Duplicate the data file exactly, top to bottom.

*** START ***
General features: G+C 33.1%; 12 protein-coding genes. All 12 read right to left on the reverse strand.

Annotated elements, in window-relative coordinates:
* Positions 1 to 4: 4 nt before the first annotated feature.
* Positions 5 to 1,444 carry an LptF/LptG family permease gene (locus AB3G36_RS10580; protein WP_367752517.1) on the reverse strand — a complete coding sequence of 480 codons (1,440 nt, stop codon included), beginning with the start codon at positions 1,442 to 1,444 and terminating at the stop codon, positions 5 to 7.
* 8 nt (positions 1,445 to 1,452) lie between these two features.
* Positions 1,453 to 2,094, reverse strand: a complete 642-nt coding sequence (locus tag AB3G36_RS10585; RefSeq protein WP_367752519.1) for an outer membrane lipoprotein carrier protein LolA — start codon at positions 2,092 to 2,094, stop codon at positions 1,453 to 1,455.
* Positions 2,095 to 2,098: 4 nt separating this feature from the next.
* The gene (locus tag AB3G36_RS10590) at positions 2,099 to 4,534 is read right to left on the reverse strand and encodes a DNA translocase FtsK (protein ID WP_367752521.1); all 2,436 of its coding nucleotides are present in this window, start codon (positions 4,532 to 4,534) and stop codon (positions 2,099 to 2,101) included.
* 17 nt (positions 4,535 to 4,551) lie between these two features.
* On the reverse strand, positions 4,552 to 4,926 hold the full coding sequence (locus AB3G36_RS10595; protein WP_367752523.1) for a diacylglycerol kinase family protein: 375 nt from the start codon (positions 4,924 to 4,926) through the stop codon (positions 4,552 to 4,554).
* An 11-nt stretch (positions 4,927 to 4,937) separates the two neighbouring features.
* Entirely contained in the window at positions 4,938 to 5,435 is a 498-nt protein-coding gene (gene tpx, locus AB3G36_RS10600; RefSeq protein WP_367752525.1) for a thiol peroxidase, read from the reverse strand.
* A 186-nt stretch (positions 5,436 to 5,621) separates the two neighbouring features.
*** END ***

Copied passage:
General features: G+C 33.1%; 12 protein-coding genes. All 12 read right to left on the reverse strand.

Annotated elements, in window-relative coordinates:
* Positions 1 to 4: 4 nt before the first annotated feature.
* Positions 5 to 1,444 carry an LptF/LptG family permease gene (locus AB3G36_RS10580; protein WP_367752517.1) on the reverse strand — a complete coding sequence of 480 codons (1,440 nt, stop codon included), beginning with the start codon at positions 1,442 to 1,444 and terminating at the stop codon, positions 5 to 7.
* 8 nt (positions 1,445 to 1,452) lie between these two features.
* Positions 1,453 to 2,094, reverse strand: a complete 642-nt coding sequence (locus tag AB3G36_RS10585; RefSeq protein WP_367752519.1) for an outer membrane lipoprotein carrier protein LolA — start codon at positions 2,092 to 2,094, stop codon at positions 1,453 to 1,455.
* Positions 2,095 to 2,098: 4 nt separating this feature from the next.
* The gene (locus tag AB3G36_RS10590) at positions 2,099 to 4,534 is read right to left on the reverse strand and encodes a DNA translocase FtsK (protein ID WP_367752521.1); all 2,436 of its coding nucleotides are present in this window, start codon (positions 4,532 to 4,534) and stop codon (positions 2,099 to 2,101) included.
* 17 nt (positions 4,535 to 4,551) lie between these two features.
* On the reverse strand, positions 4,552 to 4,926 hold the full coding sequence (locus AB3G36_RS10595; protein WP_367752523.1) for a diacylglycerol kinase family protein: 375 nt from the start codon (positions 4,924 to 4,926) through the stop codon (positions 4,552 to 4,554).
* An 11-nt stretch (positions 4,927 to 4,937) separates the two neighbouring features.
* Entirely contained in the window at positions 4,938 to 5,435 is a 498-nt protein-coding gene (gene tpx, locus AB3G36_RS10600; RefSeq protein WP_367752525.1) for a thiol peroxidase, read from the reverse strand.
* A 186-nt stretch (positions 5,436 to 5,621) separates the two neighbouring features.